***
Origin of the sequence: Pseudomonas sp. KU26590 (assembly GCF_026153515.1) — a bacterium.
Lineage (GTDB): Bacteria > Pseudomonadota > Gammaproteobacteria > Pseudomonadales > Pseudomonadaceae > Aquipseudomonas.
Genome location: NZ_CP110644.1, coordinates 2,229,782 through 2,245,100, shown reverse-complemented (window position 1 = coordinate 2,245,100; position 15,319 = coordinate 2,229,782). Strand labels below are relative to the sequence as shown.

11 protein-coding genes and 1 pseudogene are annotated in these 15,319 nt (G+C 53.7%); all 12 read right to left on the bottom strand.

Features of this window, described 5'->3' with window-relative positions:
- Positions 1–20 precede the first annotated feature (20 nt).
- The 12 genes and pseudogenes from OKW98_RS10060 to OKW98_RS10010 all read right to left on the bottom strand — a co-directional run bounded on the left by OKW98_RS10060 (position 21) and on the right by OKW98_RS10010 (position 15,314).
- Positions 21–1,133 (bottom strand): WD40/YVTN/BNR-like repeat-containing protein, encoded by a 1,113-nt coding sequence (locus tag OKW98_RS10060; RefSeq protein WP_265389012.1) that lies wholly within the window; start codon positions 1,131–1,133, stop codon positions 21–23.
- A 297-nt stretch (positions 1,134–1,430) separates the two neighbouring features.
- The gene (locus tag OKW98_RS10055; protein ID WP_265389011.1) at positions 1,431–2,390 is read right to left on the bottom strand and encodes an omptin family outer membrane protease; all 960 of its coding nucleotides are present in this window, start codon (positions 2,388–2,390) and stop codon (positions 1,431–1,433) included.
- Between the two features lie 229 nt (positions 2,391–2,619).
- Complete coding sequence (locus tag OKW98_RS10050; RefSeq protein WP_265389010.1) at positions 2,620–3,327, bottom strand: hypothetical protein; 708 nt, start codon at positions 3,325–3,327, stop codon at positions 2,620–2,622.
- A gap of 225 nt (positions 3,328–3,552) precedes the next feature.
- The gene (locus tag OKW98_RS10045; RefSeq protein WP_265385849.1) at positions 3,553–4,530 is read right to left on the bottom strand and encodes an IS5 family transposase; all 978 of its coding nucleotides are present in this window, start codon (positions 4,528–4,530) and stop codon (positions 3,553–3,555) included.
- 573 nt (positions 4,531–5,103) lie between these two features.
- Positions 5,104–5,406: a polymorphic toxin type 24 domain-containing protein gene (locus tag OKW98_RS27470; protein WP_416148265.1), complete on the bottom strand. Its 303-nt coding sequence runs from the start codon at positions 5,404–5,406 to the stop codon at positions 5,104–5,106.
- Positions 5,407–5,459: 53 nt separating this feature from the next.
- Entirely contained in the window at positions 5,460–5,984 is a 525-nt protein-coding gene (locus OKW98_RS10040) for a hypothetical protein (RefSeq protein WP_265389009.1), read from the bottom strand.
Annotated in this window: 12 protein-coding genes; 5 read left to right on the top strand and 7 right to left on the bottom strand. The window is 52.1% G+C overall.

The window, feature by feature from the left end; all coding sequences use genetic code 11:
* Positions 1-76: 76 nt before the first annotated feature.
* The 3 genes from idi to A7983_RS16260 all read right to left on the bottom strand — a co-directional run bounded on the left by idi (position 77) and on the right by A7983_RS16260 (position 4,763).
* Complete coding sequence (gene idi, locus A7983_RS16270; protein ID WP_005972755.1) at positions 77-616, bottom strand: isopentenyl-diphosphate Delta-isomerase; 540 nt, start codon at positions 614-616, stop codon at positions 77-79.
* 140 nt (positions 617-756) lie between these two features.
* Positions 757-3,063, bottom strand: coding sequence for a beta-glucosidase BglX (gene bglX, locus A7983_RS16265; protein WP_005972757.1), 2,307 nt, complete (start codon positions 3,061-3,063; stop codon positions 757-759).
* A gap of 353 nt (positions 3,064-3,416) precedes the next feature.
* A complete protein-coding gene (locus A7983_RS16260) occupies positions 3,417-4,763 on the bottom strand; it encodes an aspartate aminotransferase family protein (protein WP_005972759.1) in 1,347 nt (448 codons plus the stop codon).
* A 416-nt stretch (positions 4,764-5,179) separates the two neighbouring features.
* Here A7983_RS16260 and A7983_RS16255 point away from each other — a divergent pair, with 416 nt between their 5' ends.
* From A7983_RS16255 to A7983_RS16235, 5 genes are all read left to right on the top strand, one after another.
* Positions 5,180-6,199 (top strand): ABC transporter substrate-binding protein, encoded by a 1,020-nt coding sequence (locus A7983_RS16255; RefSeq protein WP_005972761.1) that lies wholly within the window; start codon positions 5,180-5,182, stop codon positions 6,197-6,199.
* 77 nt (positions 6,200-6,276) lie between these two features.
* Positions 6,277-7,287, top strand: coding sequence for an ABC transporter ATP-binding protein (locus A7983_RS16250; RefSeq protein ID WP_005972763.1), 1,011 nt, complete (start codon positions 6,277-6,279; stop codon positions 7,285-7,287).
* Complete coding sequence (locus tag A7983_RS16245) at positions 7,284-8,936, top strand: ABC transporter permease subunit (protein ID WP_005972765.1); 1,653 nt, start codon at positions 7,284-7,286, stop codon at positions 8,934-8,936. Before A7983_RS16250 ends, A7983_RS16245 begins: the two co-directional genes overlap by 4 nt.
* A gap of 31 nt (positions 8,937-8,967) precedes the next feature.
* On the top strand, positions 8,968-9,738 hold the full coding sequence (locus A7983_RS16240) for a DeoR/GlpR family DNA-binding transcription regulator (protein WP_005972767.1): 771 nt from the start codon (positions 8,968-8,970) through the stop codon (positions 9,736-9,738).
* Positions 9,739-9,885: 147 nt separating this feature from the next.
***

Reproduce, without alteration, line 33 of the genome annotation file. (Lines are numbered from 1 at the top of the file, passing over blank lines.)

* Positions 6,277-7,287, top strand: coding sequence for an ABC transporter ATP-binding protein (locus A7983_RS16250; RefSeq protein ID WP_005972763.1), 1,011 nt, complete (start codon positions 6,277-6,279; stop codon positions 7,285-7,287).